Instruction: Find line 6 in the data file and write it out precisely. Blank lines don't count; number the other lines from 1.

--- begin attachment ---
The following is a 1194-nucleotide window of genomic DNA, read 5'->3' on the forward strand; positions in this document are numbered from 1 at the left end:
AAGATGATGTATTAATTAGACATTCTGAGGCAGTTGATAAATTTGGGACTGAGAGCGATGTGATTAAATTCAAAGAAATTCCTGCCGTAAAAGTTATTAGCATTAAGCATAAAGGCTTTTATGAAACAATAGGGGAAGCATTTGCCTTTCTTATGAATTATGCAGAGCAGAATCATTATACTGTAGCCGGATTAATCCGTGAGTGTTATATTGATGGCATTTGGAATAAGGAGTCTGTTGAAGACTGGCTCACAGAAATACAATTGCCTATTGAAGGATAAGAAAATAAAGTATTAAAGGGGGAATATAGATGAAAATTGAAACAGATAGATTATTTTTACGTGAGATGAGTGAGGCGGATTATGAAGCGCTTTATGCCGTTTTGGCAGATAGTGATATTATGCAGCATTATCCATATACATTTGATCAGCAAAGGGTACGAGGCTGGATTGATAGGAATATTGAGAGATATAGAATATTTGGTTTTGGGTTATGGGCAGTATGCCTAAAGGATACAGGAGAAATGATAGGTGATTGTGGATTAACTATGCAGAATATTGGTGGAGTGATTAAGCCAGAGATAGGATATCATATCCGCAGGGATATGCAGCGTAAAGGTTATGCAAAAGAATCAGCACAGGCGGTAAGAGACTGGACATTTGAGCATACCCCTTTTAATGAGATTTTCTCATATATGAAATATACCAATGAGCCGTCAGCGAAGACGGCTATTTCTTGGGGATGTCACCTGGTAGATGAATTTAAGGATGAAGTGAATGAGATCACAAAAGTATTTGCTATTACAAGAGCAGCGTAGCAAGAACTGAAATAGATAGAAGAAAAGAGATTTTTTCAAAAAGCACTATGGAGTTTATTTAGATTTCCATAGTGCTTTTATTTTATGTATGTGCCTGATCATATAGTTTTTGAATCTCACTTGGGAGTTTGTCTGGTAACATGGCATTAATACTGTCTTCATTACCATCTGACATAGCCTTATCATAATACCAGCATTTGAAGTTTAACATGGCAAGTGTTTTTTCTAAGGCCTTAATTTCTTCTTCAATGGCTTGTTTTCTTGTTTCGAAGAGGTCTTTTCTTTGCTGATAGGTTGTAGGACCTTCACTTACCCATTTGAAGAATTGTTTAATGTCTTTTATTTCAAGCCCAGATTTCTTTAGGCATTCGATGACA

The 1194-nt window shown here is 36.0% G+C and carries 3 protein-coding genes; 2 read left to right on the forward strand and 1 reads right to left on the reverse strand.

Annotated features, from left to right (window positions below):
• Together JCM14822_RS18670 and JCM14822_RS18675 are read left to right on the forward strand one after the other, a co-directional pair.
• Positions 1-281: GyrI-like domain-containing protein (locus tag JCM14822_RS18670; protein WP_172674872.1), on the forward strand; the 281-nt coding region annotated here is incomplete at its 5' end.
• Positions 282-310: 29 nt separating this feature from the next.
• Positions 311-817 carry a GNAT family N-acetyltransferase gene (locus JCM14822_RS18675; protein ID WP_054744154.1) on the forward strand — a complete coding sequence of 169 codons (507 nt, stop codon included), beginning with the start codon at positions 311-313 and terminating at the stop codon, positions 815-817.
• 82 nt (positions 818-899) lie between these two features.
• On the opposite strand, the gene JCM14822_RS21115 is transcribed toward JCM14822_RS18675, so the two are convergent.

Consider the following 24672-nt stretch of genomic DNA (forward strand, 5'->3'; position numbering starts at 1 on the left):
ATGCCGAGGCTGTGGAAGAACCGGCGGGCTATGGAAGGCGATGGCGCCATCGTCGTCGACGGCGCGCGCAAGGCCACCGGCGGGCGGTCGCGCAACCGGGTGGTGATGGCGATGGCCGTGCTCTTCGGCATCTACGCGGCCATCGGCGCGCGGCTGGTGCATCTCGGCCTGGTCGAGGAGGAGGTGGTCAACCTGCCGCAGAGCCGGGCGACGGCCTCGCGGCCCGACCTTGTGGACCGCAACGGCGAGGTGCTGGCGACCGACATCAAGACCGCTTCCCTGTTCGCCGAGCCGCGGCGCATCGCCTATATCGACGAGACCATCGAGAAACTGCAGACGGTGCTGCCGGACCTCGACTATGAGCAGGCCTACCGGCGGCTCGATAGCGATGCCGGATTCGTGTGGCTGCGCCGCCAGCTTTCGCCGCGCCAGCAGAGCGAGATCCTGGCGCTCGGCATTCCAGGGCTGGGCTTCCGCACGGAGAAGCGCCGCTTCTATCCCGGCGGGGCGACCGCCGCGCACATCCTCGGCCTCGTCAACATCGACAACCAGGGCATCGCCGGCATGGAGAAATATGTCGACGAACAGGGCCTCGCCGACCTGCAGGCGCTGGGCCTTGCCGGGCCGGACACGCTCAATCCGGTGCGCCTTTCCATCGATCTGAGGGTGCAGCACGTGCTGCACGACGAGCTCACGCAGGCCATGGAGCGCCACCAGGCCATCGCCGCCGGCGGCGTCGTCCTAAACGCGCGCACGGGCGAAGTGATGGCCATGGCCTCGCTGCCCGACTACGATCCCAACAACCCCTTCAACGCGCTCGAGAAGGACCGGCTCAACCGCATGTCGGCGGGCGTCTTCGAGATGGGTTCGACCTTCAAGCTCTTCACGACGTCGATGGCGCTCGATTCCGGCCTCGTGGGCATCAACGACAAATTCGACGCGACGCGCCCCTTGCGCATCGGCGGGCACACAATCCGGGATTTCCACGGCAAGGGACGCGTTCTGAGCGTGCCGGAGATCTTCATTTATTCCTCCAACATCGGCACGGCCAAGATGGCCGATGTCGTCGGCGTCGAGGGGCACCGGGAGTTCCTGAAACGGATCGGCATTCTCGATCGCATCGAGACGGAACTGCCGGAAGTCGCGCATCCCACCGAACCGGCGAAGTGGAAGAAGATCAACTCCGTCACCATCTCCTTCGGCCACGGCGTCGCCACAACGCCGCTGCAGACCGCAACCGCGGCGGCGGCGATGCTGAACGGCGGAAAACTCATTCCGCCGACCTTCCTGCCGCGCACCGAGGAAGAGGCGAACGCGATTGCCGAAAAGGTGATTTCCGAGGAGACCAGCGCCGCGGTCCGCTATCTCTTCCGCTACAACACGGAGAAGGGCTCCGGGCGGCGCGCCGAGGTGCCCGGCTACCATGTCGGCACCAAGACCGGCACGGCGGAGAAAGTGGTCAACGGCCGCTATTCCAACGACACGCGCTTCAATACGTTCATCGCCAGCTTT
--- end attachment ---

• Positions 1-281: GyrI-like domain-containing protein (locus tag JCM14822_RS18670; protein WP_172674872.1), on the forward strand; the 281-nt coding region annotated here is incomplete at its 5' end.